Yahoo! this weekend rejected a restructuring and joint acquisition offer from Microsoft and Carl Icahn that came with a deadline of less than 24 hours.
In a statement Saturday, the online firm said the joint proposal was made Friday night and called for the acquisition of Yahoo!'s search services by Microsoft, while Icahn and a slate of board members would have run the company's business units. Yahoo!'s current management and board would have been immediately replaced, without allowing shareholders to vote on two slates of directors at their annual meeting on Aug. 1.
Yahoo! late Saturday instead suggested Microsoft make a proposal to acquire the whole company for at least $33 per share. It suggested such a deal could be finalized before the shareholder meeting.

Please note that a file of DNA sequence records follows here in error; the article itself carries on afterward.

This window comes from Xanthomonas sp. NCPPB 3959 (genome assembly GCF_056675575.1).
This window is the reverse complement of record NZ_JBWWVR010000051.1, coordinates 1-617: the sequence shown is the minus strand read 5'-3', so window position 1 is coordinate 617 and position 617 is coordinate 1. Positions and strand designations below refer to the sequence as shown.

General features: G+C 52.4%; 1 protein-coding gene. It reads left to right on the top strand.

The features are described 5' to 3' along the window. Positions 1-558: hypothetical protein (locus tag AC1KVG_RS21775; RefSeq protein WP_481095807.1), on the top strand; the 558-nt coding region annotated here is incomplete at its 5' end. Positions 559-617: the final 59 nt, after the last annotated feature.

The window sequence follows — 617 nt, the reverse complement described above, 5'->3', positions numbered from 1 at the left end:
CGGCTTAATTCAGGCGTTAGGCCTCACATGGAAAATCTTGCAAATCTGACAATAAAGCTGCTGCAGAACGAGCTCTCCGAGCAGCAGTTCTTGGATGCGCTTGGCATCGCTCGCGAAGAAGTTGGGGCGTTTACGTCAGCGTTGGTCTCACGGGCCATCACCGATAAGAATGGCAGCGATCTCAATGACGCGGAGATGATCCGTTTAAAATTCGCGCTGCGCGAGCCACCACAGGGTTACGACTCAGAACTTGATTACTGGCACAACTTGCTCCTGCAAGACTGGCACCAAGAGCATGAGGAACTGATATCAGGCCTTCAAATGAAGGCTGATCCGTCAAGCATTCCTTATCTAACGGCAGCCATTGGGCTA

The company said its rejection of the restructuring and joint buyout was based on the offer's complexity and risk, among other factors; plus, doing away with current leadership would destabilize Yahoo!.
The proposed deal would also preclude a potential sale of all of Yahoo! "for a full and fair price, including a control premium," according to the company.
Yahoo! chairman Roy Bostock in a statement lashed out against the suitors: "Microsoft, having failed to advance in search, is aligning with the short-term objectives of Mr. Icahn to coerce Yahoo! into selling its core strategic search assets on terms that are highly advantageous to Microsoft, but disadvantageous to [our] stockholders."